Read the nutrition facts
The first place to start when you look at the Nutrition Facts label is the serving size and the number of servings in the package. Serving sizes are standardized to make it easier to compare similar foods and are provided in familiar units (such as cups or pieces ) followed by the metric amount.
The size of the serving on the food package influences the number of calories and all the nutrient amounts listed on the top part of the label. Pay attention to the serving size, especially how many servings there are in the food package. Many products that appear to be a single serving actually are labeled as multiple servings.
Calories provide a measure of how much energy you get from a serving of this food. Many Americans consume more calories than they need without meeting recommended intakes for a number of nutrients. The calorie section of the label can help you manage your weight. The number of servings you consume determines the number of calories you actually eat (your portion amount).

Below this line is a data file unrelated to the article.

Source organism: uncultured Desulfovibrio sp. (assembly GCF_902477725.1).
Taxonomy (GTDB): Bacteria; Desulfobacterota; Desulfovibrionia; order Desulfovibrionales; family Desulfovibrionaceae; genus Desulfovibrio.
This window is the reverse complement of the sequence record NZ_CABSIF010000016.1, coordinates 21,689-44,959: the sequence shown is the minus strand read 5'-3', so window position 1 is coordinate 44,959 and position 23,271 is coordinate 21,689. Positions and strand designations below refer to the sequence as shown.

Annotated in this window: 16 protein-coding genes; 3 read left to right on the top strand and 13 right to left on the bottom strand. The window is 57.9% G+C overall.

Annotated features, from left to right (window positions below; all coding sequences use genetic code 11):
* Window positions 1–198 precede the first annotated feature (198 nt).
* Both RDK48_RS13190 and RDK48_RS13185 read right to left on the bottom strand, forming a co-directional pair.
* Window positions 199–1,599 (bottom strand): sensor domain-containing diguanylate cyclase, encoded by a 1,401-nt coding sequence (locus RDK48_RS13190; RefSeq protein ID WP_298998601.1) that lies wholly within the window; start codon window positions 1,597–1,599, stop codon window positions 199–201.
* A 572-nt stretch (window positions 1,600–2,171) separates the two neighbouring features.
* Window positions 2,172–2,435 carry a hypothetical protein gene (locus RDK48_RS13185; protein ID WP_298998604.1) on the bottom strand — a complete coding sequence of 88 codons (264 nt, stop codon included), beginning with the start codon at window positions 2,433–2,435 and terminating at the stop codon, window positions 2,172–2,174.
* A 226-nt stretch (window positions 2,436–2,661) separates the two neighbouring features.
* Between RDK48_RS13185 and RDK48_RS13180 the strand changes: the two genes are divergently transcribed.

The nutrients listed first are the ones Americans generally eat in adequate amounts, or even too much. Eating too much fat, saturated fat, trans fat, cholesterol or sodium may increase your risk of certain chronic diseases, like heart disease, some cancers, or high blood pressure.
Most Americans don't get enough dietary fiber, vitamin A, vitamin C, calcium and iron in their diets. Eating enough of these nutrients can improve health and help reduce the risk of some diseases and conditions.
The percent Daily Values (%DVs) are based on the Daily Value recommendations for key nutrients but only for a 2,000 calorie daily diet - not 2,500 calories. You, like most people, may not know how many calories you consume in a day. But you can still use the %DV as a frame of reference whether or not you consume more or less than 2,000 calories.
The %DV helps you determine if a serving of food is high or low in a nutrient. Note: a few nutrients, like trans fat, do not have a %DV - they will be discussed later.
Do you need to know how to calculate percentages to use the %DV? No, the label (the %DV) does the math for you. It helps you interpret the numbers (grams and milligrams) by putting them all on the same scale for the day (0-100%DV). The %DV column doesn't add up vertically to 100 percent. Instead each nutrient is based on 100 percent of the daily requirements for that nutrient (for a 2,000 calorie diet). This way you can tell high from low and know which nutrients contribute a lot, or a little, to your daily recommended allowance (upper or lower).